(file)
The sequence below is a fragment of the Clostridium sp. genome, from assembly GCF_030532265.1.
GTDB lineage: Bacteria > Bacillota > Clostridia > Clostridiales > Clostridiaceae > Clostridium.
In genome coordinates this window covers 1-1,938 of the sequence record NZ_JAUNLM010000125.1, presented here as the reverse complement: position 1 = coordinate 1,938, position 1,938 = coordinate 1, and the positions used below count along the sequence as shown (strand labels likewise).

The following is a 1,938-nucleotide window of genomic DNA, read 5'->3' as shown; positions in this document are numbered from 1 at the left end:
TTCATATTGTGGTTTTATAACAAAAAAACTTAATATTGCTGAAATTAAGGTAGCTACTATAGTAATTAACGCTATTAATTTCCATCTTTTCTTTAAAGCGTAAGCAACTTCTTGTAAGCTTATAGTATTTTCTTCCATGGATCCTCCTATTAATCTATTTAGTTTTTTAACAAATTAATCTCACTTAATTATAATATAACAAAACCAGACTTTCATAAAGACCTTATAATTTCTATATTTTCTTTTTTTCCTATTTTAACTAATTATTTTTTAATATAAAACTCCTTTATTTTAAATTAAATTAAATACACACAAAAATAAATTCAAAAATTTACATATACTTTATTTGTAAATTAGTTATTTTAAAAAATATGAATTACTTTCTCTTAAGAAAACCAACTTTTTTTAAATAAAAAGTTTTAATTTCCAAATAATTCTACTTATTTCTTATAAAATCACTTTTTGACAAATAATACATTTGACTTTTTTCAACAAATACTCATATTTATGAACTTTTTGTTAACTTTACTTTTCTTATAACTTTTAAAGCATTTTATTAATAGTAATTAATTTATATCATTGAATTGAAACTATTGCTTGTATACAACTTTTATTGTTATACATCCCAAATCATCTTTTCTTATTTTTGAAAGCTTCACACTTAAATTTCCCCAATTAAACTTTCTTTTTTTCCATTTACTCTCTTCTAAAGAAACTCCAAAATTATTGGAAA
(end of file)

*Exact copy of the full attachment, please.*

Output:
The sequence below is a fragment of the Clostridium sp. genome, from assembly GCF_030532265.1.
GTDB lineage: Bacteria > Bacillota > Clostridia > Clostridiales > Clostridiaceae > Clostridium.
In genome coordinates this window covers 1-1,938 of the sequence record NZ_JAUNLM010000125.1, presented here as the reverse complement: position 1 = coordinate 1,938, position 1,938 = coordinate 1, and the positions used below count along the sequence as shown (strand labels likewise).

The following is a 1,938-nucleotide window of genomic DNA, read 5'->3' as shown; positions in this document are numbered from 1 at the left end:
TTCATATTGTGGTTTTATAACAAAAAAACTTAATATTGCTGAAATTAAGGTAGCTACTATAGTAATTAACGCTATTAATTTCCATCTTTTCTTTAAAGCGTAAGCAACTTCTTGTAAGCTTATAGTATTTTCTTCCATGGATCCTCCTATTAATCTATTTAGTTTTTTAACAAATTAATCTCACTTAATTATAATATAACAAAACCAGACTTTCATAAAGACCTTATAATTTCTATATTTTCTTTTTTTCCTATTTTAACTAATTATTTTTTAATATAAAACTCCTTTATTTTAAATTAAATTAAATACACACAAAAATAAATTCAAAAATTTACATATACTTTATTTGTAAATTAGTTATTTTAAAAAATATGAATTACTTTCTCTTAAGAAAACCAACTTTTTTTAAATAAAAAGTTTTAATTTCCAAATAATTCTACTTATTTCTTATAAAATCACTTTTTGACAAATAATACATTTGACTTTTTTCAACAAATACTCATATTTATGAACTTTTTGTTAACTTTACTTTTCTTATAACTTTTAAAGCATTTTATTAATAGTAATTAATTTATATCATTGAATTGAAACTATTGCTTGTATACAACTTTTATTGTTATACATCCCAAATCATCTTTTCTTATTTTTGAAAGCTTCACACTTAAATTTCCCCAATTAAACTTTCTTTTTTTCCATTTACTCTCTTCTAAAGAAACTCCAAAATTATTGGAAA